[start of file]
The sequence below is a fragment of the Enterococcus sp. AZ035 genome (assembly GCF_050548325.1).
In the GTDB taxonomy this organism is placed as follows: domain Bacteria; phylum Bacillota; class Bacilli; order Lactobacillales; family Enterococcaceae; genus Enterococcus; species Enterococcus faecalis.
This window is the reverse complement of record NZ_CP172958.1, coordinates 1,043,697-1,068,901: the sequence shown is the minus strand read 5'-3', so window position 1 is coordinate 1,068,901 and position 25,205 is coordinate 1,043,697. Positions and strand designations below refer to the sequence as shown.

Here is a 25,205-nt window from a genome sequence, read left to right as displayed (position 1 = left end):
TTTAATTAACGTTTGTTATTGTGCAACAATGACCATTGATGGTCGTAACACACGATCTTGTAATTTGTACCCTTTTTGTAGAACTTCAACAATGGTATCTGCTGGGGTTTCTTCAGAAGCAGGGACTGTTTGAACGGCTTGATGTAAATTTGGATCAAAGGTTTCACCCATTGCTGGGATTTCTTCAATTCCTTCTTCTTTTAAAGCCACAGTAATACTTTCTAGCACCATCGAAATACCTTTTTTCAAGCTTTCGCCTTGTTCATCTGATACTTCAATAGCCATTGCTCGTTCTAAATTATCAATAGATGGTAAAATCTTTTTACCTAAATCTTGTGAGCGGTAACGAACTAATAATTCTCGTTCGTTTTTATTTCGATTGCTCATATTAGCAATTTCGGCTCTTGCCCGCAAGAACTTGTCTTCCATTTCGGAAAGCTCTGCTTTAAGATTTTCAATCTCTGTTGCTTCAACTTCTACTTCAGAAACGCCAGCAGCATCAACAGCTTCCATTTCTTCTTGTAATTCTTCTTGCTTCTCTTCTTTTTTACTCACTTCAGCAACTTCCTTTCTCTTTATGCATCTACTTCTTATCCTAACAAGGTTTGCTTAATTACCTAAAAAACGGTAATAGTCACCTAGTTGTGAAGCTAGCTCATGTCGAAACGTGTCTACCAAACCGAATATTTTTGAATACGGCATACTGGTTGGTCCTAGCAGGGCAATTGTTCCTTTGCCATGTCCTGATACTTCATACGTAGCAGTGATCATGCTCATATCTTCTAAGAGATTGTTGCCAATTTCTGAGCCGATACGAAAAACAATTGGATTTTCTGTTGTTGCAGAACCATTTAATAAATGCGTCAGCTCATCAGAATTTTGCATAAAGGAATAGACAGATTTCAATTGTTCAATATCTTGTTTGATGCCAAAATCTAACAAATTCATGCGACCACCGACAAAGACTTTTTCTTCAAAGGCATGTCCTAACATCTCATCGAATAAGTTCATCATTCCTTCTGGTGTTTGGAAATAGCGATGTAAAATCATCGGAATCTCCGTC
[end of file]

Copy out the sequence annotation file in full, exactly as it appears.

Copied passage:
The sequence below is a fragment of the Enterococcus sp. AZ035 genome (assembly GCF_050548325.1).
In the GTDB taxonomy this organism is placed as follows: domain Bacteria; phylum Bacillota; class Bacilli; order Lactobacillales; family Enterococcaceae; genus Enterococcus; species Enterococcus faecalis.
This window is the reverse complement of record NZ_CP172958.1, coordinates 1,043,697-1,068,901: the sequence shown is the minus strand read 5'-3', so window position 1 is coordinate 1,068,901 and position 25,205 is coordinate 1,043,697. Positions and strand designations below refer to the sequence as shown.

Here is a 25,205-nt window from a genome sequence, read left to right as displayed (position 1 = left end):
TTTAATTAACGTTTGTTATTGTGCAACAATGACCATTGATGGTCGTAACACACGATCTTGTAATTTGTACCCTTTTTGTAGAACTTCAACAATGGTATCTGCTGGGGTTTCTTCAGAAGCAGGGACTGTTTGAACGGCTTGATGTAAATTTGGATCAAAGGTTTCACCCATTGCTGGGATTTCTTCAATTCCTTCTTCTTTTAAAGCCACAGTAATACTTTCTAGCACCATCGAAATACCTTTTTTCAAGCTTTCGCCTTGTTCATCTGATACTTCAATAGCCATTGCTCGTTCTAAATTATCAATAGATGGTAAAATCTTTTTACCTAAATCTTGTGAGCGGTAACGAACTAATAATTCTCGTTCGTTTTTATTTCGATTGCTCATATTAGCAATTTCGGCTCTTGCCCGCAAGAACTTGTCTTCCATTTCGGAAAGCTCTGCTTTAAGATTTTCAATCTCTGTTGCTTCAACTTCTACTTCAGAAACGCCAGCAGCATCAACAGCTTCCATTTCTTCTTGTAATTCTTCTTGCTTCTCTTCTTTTTTACTCACTTCAGCAACTTCCTTTCTCTTTATGCATCTACTTCTTATCCTAACAAGGTTTGCTTAATTACCTAAAAAACGGTAATAGTCACCTAGTTGTGAAGCTAGCTCATGTCGAAACGTGTCTACCAAACCGAATATTTTTGAATACGGCATACTGGTTGGTCCTAGCAGGGCAATTGTTCCTTTGCCATGTCCTGATACTTCATACGTAGCAGTGATCATGCTCATATCTTCTAAGAGATTGTTGCCAATTTCTGAGCCGATACGAAAAACAATTGGATTTTCTGTTGTTGCAGAACCATTTAATAAATGCGTCAGCTCATCAGAATTTTGCATAAAGGAATAGACAGATTTCAATTGTTCAATATCTTGTTTGATGCCAAAATCTAACAAATTCATGCGACCACCGACAAAGACTTTTTCTTCAAAGGCATGTCCTAACATCTCATCGAATAAGTTCATCATTCCTTCTGGTGTTTGGAAATAGCGATGTAAAATCATCGGAATCTCCGTC